Guy the story shows the dramatic decrease in notice of defaults but what happened to those houses? Mr. HUD indicated that people are making their payments again because the “rate of delinquency is down”. The only way to track loan delinquency, that I know of, is by tracking the notice of default recordings so of course it’s down. I find it hard to believe that everyone suddenly started making their house payments last October when the new law took effect. You indicate that new foreclosure listings are down 80% and there’s a 34% decrease in available foreclosure properties. Based on the report Mr. Potter uses in his story the average monthly # of NOD’s for 12 months previous to AB284 was 520….the 12 month average after AB284 is 72. Over 5000 houses vanished. Where are those houses? Has there been a dramatic increase in short sale listings and closings?

5. BanteringBear says:

Quit asking the tough questions, RG3, you’re going to harsh their Kool-Aid high. To answer your questions, all of the stats are artificial due to intense market manipulation. If you wonder where the houses went, just drive through any residential area in northern NV. There are vacant houses everywhere, which are not listed on the mls or for sale period. It’s a positively MASSIVE shadow inventory. I was golfing at Dayton Valley a while back. The fairways are lined with empty houses, most of which do not appear on the mls.

6. Guy Johnson says:

RG3,

Thank you for your comment. You’ve raised some good questions. The houses you refer to have not vanished. Unfortunately, it is difficult to know the current state of these properties. Perhaps a few homeowners and their lien holders have worked out a loan modification. Perhaps recent rising house prices have allowed a few homeowners to sell their properties as normal sales. Perhaps the lien holder has allowed the property owner to short sale his/her home. Perhaps, as BanteringBear suggests above, the houses are sitting vacant, and not listed on the MLS.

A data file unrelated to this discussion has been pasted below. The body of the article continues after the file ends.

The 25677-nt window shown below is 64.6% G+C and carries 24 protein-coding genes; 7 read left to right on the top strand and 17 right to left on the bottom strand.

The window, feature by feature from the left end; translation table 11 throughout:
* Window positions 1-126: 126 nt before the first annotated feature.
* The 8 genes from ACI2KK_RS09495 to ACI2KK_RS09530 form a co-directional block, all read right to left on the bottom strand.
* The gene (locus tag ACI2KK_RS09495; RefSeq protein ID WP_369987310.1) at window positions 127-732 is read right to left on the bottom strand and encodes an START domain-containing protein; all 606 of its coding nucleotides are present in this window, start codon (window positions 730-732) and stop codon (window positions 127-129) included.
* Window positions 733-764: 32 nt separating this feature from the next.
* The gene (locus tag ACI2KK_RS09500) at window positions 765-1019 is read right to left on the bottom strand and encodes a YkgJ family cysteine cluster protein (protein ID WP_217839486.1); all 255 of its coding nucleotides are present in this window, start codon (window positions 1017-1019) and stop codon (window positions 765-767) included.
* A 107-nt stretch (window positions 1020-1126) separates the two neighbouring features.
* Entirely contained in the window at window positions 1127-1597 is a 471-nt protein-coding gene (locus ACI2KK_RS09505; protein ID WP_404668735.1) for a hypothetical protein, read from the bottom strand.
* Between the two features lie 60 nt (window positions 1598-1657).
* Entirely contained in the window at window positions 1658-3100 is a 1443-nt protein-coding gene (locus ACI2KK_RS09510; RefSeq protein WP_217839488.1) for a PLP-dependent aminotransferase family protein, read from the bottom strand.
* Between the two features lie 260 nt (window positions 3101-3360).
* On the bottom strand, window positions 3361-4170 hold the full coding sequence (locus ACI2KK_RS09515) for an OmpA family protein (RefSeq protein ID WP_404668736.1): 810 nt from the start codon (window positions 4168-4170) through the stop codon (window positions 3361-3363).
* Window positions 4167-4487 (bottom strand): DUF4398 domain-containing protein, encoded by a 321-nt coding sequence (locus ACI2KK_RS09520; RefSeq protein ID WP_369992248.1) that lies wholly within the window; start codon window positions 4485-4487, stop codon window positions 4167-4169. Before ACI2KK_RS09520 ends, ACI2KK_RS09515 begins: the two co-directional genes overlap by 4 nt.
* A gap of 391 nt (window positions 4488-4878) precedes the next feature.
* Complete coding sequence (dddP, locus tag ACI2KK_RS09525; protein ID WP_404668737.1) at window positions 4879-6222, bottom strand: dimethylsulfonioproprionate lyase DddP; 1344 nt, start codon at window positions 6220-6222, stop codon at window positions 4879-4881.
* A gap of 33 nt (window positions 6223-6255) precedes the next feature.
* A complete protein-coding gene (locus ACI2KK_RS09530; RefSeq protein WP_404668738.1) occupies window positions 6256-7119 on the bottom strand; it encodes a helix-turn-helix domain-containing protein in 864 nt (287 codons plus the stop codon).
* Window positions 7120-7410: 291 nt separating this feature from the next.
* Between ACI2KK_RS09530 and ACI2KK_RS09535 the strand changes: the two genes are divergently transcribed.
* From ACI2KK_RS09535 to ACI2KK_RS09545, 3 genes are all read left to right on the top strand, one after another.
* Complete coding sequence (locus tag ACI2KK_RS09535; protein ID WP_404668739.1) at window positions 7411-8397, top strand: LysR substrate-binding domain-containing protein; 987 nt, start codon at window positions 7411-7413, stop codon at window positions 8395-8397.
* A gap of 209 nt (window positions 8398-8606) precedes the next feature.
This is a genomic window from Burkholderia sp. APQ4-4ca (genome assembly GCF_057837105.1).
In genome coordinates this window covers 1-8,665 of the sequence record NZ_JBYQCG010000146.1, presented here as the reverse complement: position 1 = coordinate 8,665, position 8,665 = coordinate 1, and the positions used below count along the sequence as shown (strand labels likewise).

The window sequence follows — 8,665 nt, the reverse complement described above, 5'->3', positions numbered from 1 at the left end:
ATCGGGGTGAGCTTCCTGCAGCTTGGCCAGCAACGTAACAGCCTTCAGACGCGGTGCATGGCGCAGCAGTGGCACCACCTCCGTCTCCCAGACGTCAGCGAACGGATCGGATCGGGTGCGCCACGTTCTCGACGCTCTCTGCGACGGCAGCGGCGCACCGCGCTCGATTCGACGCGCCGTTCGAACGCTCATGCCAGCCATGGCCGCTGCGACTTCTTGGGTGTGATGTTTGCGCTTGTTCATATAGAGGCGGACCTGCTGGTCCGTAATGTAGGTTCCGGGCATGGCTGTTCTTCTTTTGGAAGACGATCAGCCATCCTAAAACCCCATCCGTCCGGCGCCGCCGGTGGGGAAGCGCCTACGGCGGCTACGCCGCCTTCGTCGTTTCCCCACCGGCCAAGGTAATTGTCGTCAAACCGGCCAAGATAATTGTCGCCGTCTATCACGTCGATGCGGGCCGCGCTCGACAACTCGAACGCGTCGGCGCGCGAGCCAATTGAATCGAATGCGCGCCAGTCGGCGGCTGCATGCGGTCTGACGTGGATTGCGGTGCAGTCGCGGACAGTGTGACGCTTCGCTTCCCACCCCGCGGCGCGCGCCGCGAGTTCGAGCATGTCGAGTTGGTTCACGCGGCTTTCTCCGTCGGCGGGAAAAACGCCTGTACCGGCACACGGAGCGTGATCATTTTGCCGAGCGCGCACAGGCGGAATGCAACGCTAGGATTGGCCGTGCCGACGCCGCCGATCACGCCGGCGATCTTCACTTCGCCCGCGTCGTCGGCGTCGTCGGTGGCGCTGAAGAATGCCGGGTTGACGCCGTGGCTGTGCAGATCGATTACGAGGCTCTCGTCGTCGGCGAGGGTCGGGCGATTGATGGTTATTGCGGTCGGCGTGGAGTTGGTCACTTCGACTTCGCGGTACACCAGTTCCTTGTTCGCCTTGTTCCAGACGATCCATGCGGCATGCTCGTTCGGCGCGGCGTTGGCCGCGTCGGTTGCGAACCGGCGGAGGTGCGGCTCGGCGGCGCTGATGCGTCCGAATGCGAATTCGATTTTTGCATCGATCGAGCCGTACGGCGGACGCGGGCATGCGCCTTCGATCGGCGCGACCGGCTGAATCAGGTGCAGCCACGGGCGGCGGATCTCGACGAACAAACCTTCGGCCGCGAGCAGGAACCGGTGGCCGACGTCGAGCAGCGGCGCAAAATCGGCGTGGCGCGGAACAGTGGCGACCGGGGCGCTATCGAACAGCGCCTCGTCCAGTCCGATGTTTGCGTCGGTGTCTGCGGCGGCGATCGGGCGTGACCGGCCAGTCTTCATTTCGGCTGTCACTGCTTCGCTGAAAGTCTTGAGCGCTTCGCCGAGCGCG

In answer to your question regarding the number of short sale listings and closings, I have pulled the following 13months of data from our MLS…

 month # of short sales listed total # of listings percentage of short sale listings # of short sales closed total # of sales percentage of short sale sales Sep 2012 241 608 39.6% 221 543 40.7% Aug 2012 279 704 39.6% 242 642 37.7% Jul 2012 287 749 38.3% 228 606 37.6% Jun 2012 287 773 37.1% 213 599 35.6% May 2012 264 720 36.7% 230 625 36.8% Apr 2012 263 675 39.0% 184 598 30.8% Mar 2012 275 702 39.2% 208 631 33.0% Feb 2012 253 613 41.3% 158 534 29.6% Jan 2012 276 681 40.5% 189 520 36.3% Dec 2011 174 519 33.5% 213 618 34.5% Nov 2011 209 578 36.2% 206 581 35.5% Oct 2011 248 623 39.8% 197 586 33.6% Sep 2011 260 710 36.6% 185 664 27.9% 13-month average 255 206

These numbers include both houses and condos. I do not observe a dramatic increase in the number of short sale listings. There appears to be a small increase in the number of short sale closings, but that may be attributed to the decrease in the REO inventory.

7. E.Edward says:

Yeah….delinquent borrowers just found out they get another added year of free rent so they stated making their mortgage payment. What?

There’s no rocket science necessary here….

(1) 11+ states have enacted the robo signing/moratorium law which Is making it just about impossible for these banks to act on nod/foreclosures…even if they wanted to { and coincidentally these were the hardest hit states… Hmm?}

and/or